30 VoiP: recovery from packet loss (2) piggyback lower quality stream send lower resolution audio stream as redundant information e.g., nominal stream PCM at 64 kbps and redundant stream GSM at 13 kbps on-consecutive loss: receiver can conceal loss eneralization: can also append (n-1)st and (n-2)nd low-bit ra hunk Multmedia Networking 7-30

31 VoiP: recovery from packet loss (3) interleaving to conceal loss: audio chunks divided into smaller units, e.g. four 5 msec units per 20 msec audio chunk packet contains small units from different chunks if packet lost, still have most of every original chunk no redundancy overhead, but increases playout delay Multmedia Networking 7-31

32 Voice-over-IP: Skype proprietary application-layer protocol (inferred via reverse engineering) encrypted msgs P2P clients: components: skype peers connect directly to each other for VoIP call super nodes (SN): skype peers with special functions overlay network: among SNs to locate login SCs server Skype login server Skype clients (SC) supernode (SN) supernode overlay network Application Layer 2-32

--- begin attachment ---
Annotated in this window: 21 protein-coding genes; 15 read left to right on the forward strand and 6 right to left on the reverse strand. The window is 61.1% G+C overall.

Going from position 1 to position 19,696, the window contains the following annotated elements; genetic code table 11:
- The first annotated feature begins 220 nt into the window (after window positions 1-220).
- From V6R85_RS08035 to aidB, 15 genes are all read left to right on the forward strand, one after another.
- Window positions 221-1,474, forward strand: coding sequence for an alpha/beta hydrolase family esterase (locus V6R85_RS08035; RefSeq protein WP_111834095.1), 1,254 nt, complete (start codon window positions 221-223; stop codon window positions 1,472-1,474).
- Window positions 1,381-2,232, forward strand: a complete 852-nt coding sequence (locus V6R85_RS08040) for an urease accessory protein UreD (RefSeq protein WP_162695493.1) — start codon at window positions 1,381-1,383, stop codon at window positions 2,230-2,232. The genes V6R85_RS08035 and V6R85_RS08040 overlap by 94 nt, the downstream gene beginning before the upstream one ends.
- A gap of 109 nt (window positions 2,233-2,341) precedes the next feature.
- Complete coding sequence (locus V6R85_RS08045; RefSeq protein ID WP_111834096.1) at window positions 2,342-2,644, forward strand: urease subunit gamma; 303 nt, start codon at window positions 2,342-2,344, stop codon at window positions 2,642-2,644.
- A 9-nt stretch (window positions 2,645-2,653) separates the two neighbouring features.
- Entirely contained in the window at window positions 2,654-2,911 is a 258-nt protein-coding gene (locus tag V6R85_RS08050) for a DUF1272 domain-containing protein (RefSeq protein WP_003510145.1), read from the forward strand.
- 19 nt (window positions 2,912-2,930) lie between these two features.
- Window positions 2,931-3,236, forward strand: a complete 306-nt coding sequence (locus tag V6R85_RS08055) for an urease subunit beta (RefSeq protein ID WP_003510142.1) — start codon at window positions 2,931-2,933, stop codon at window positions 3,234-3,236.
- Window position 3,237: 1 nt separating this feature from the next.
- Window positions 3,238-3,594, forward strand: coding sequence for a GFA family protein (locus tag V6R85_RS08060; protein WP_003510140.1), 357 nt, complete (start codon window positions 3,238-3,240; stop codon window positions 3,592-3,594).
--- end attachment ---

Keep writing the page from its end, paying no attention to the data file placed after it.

33 P2P voice-over-ip: skype skype client 1. operation: joins skype network by contacting SN (IP address cached) 2. using logs-in TCP (usename, password) to centralized skype 3. login obtains server IP address for callee from SN, SN overlay or client buddy list 4. initiate call directly to callee Skype login server Application Layer 2-33

34 Skype: peers as relays problem: both Alice, Bob are behind NATs NAT prevents outside peer from initiating connection to insider peer inside peer can initiate connection to outside relay solution: Alice, Bob maintain open connection to their SNs Alice signals her SN to connect to Bob Alice s SN connects to Bob s SN Bob s SN connects to Bob over open connection Bob initially initiated to his SN Application Layer 2-34